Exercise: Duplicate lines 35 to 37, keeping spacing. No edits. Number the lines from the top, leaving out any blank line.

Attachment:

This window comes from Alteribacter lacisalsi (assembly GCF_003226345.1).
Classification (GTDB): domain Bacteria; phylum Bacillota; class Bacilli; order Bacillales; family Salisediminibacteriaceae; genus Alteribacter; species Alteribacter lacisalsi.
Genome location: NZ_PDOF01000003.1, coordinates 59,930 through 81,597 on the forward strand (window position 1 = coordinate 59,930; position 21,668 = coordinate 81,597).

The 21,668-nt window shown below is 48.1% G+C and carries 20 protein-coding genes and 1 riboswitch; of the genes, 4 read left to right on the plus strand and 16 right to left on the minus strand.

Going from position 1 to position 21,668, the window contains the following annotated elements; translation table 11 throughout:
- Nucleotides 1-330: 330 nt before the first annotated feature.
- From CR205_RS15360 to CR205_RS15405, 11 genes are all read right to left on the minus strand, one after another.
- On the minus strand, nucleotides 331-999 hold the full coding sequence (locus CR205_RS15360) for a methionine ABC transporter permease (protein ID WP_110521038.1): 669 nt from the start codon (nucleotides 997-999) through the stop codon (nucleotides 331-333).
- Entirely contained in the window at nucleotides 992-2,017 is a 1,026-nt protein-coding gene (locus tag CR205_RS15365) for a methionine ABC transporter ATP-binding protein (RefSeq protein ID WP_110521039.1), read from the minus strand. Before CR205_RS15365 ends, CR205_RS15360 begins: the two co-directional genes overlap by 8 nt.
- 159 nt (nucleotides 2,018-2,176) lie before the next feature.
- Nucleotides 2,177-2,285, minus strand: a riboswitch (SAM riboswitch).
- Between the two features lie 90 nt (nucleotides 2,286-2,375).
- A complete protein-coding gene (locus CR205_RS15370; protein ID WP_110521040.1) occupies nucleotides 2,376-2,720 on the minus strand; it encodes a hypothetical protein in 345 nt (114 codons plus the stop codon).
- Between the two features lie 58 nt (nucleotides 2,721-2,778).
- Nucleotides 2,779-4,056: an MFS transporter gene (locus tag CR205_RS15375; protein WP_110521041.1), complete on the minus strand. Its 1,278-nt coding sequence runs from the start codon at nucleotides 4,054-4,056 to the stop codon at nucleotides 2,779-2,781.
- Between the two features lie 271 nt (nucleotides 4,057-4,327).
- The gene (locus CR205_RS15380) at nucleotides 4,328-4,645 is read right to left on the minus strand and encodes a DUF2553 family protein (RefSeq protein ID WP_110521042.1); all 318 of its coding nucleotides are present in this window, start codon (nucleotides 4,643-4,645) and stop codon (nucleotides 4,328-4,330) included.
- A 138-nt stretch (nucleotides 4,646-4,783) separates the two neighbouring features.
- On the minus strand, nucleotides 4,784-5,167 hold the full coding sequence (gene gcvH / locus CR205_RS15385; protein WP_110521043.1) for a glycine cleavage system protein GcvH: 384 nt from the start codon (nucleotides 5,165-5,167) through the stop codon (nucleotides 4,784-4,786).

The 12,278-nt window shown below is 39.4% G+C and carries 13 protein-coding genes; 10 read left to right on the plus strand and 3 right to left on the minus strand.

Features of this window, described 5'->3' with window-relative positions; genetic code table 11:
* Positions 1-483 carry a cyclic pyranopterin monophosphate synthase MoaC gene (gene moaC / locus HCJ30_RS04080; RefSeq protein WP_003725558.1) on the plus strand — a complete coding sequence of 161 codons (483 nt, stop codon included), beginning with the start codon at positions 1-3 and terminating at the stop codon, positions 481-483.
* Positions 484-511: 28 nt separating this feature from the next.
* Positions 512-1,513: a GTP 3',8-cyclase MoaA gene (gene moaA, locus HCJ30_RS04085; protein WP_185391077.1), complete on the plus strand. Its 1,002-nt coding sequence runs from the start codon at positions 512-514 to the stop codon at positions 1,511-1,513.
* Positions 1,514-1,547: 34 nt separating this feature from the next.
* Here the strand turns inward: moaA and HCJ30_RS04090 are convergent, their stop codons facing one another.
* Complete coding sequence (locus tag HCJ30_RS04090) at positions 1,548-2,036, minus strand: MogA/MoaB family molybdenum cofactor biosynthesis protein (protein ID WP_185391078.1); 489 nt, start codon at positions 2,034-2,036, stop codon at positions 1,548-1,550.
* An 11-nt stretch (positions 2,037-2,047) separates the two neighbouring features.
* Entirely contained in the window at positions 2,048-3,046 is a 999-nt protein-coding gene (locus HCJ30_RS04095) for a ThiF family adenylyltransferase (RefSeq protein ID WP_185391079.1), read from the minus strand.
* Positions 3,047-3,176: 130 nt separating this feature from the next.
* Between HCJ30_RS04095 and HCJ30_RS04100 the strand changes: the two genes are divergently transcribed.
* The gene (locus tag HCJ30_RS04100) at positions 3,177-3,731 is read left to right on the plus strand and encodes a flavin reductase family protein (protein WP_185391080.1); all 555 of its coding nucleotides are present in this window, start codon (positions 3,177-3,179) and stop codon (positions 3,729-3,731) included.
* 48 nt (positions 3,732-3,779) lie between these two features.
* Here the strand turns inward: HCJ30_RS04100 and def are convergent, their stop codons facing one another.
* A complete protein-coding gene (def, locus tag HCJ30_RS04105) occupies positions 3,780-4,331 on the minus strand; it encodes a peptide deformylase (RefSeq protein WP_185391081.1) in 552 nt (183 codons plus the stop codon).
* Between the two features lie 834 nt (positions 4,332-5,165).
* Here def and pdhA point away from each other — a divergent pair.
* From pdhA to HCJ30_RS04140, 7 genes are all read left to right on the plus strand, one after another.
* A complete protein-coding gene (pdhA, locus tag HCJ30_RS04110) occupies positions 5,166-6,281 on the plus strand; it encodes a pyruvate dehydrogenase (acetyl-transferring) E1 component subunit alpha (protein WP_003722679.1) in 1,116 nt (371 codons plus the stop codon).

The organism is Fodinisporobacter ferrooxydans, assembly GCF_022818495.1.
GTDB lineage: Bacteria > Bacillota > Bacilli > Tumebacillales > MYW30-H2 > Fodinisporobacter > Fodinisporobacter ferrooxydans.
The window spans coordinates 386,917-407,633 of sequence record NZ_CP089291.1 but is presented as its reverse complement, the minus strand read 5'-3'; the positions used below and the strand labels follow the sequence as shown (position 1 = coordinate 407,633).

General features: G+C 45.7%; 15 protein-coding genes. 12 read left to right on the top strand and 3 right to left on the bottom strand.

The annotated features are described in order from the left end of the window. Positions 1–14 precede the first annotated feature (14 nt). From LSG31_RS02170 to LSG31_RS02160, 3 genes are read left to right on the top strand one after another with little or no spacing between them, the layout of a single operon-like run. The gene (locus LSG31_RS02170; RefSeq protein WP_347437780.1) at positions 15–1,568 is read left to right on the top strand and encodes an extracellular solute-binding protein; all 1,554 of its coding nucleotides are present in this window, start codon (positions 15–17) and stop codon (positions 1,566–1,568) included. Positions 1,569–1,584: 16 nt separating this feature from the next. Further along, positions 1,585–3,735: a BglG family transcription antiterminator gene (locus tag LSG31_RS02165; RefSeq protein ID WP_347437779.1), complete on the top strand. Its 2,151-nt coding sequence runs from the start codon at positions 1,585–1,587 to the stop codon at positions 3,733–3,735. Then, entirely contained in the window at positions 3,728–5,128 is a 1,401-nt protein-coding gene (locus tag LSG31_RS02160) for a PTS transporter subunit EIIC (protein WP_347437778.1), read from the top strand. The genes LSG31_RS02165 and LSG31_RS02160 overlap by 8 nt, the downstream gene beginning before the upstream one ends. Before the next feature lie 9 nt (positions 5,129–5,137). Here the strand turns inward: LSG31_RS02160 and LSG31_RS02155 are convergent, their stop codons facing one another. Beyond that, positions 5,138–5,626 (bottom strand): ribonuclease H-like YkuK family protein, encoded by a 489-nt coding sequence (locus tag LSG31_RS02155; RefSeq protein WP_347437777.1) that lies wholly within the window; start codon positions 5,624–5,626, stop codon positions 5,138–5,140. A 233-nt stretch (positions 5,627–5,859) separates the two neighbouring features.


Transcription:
* A complete protein-coding gene (def, locus tag HCJ30_RS04105) occupies positions 3,780-4,331 on the minus strand; it encodes a peptide deformylase (RefSeq protein WP_185391081.1) in 552 nt (183 codons plus the stop codon).
* Between the two features lie 834 nt (positions 4,332-5,165).
* Here def and pdhA point away from each other — a divergent pair.